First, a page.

REVENUE SHARING: The House committee also reported HB 5314” src=”cid:image001.jpg@01D36E3F.D82B0790″ alt=”*” border=”0″ class=”Apple-web-attachment Singleton” style=”width: 0.1083in; height: 0.1083in;”>HB 5315” src=”cid:image001.jpg@01D36E3F.D82B0790″ alt=”*” border=”0″ class=”Apple-web-attachment Singleton” style=”width: 0.1083in; height: 0.1083in;”> and HB 5316” src=”cid:image001.jpg@01D36E3F.D82B0790″ alt=”*” border=”0″ class=”Apple-web-attachment Singleton” style=”width: 0.1083in; height: 0.1083in;”>, all on 6-0 votes with the three Democrats on the committee abstaining. The bills would create revenue sharing trust funds and earmark sales tax revenue to revenue sharing.

Deena Bosworth, with the Michigan Association of Counties, said local units of government are not able to recover from the Great Recession the same way the state can. Revenue sharing reductions – which are about $8 billion since 2002 – are considered by many a contributor to problems with retirement benefit funding.

 

 

NICK CIARAMITARO, Director

Legislation and Public Policy

Michigan AFSCME Council 25

Cell:  313-330-5313

MICHIGAN STATE LEGISLATORS MOVING FAST TO ATTACK PUBLIC PENSIONS

Attached is a letter from Mark Porter relating to public employee retirees medical, if the House and Senate pass the new legislation next week.

 

Please read the Porter letter; the Wayne County Retiree’s Association and AFSCME Sub-Chapter 38 is in the process of trying to figure out what we can do to put a stop to this new legislation, which also creates a new Mini Emergency Manager Law.

 

It looks like the train has left the station and we will have a hard time trying to stop it. The Governor lied to a group of union leaders representing Police and Fire employees last Thursday, when he said the new laws will not impact existing retirees.

 

How these new laws will impact on Wayne County and its Stipend retirees is still up in the air and will need to be addressed after the Bills are signed by the Governor.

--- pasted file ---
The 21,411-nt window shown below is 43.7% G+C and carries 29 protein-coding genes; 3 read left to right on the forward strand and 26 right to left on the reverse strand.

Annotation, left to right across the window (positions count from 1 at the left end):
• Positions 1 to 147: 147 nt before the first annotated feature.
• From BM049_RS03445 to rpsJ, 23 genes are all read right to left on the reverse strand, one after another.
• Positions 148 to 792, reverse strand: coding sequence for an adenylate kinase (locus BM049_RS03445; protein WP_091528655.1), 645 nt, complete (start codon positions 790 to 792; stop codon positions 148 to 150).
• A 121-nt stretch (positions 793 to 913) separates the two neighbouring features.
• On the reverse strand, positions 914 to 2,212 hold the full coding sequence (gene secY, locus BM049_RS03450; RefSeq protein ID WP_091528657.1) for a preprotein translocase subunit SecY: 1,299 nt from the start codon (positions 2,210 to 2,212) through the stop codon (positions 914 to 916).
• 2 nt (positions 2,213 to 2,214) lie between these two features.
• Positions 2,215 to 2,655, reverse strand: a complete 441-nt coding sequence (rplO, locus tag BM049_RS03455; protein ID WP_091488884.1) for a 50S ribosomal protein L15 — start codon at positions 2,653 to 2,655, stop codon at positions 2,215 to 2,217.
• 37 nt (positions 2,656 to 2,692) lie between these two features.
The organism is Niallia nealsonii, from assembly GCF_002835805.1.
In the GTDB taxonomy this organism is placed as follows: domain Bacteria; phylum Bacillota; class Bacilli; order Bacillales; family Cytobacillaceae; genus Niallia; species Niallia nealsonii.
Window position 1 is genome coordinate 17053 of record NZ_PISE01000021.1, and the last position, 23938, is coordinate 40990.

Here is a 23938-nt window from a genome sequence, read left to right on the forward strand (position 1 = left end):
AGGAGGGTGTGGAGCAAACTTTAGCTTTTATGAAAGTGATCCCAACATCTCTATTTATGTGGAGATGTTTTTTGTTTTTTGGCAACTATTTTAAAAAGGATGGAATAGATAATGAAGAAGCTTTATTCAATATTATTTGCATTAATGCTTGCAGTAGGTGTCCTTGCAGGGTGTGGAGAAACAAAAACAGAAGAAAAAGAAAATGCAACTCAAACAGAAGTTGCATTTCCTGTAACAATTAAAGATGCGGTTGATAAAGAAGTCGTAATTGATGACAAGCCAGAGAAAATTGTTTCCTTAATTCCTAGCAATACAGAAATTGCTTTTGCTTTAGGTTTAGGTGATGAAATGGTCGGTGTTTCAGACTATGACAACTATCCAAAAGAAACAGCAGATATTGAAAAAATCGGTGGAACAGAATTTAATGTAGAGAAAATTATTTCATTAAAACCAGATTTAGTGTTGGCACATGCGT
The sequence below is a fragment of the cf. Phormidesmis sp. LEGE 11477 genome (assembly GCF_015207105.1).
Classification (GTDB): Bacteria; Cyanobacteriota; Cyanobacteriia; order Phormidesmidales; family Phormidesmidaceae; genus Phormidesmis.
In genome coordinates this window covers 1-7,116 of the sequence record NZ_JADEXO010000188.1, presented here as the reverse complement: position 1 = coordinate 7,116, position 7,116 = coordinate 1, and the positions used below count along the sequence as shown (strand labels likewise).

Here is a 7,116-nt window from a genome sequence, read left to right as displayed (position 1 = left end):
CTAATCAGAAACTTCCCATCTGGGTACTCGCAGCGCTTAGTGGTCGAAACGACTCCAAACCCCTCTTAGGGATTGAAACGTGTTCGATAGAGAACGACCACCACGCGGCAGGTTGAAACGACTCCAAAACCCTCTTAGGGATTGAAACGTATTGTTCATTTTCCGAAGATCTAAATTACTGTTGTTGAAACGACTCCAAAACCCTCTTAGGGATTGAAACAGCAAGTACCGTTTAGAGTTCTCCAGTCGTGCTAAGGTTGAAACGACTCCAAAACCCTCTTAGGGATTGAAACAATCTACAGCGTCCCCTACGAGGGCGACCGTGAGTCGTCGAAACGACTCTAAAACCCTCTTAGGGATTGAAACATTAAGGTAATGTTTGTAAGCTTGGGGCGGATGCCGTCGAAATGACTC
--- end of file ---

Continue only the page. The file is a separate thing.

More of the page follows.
A state wide concerted action of all Public Employees may have to be call for, if the Governor signals that he will sign the new legislation.

 

Jim Akhtar

 

Jamil Akhtar

7577 U.S. Hwy 12

Onsted, Mi. 49265

Office 1-517-467-7373

Cell 1-248-770-0007

Fax 1-517-940-4401

Email jimakhtar@att.net

Web jimakhtar.com

 

IMPORTANT UPDATE ON PENDING LEGISLATION THAT WILL AFFECT

RETIREE BENEFITS

NOVEMBER 21, 2017

The current move in Lansing to eliminate your health care benefits is moving forward – NOW.  If you think this doesn’t affect you and your family, think again, and then DO something about it.  All the tools you need were presented at the November 21st Emergency meeting and are being provided for you below.   Please share with every retiree and active government worker you know.

A message From Nick Ciarmitaro Director of Legislation and Public Policy for Michigan AFSCME Council 25;

THIS IS NOT A JOKE ….  Drafts are under consideration for introduction and possible hearings as early as next week which would make retiree health care for current municipal retirees optional with the employer unless you retired under a collective bargaining agreement that “clearly and expressly” conferred a longer period of time. Other provisions would allow action after a full review of funding but this provision would apply to ALL current retirees.  

We do not know what the final bill will look like but this is clearly on the table.  It would apply to all employees of cities, townships, counties, road commissions, airport authorities and other public authorities including public hospital employees like nurses, and even those not eligible for Medicare.

NOVEMBER 29TH RALLY IN LANSING 
SAMPLE LETTER/EMAIL/CALL TO YOUR REPRESENTATIVE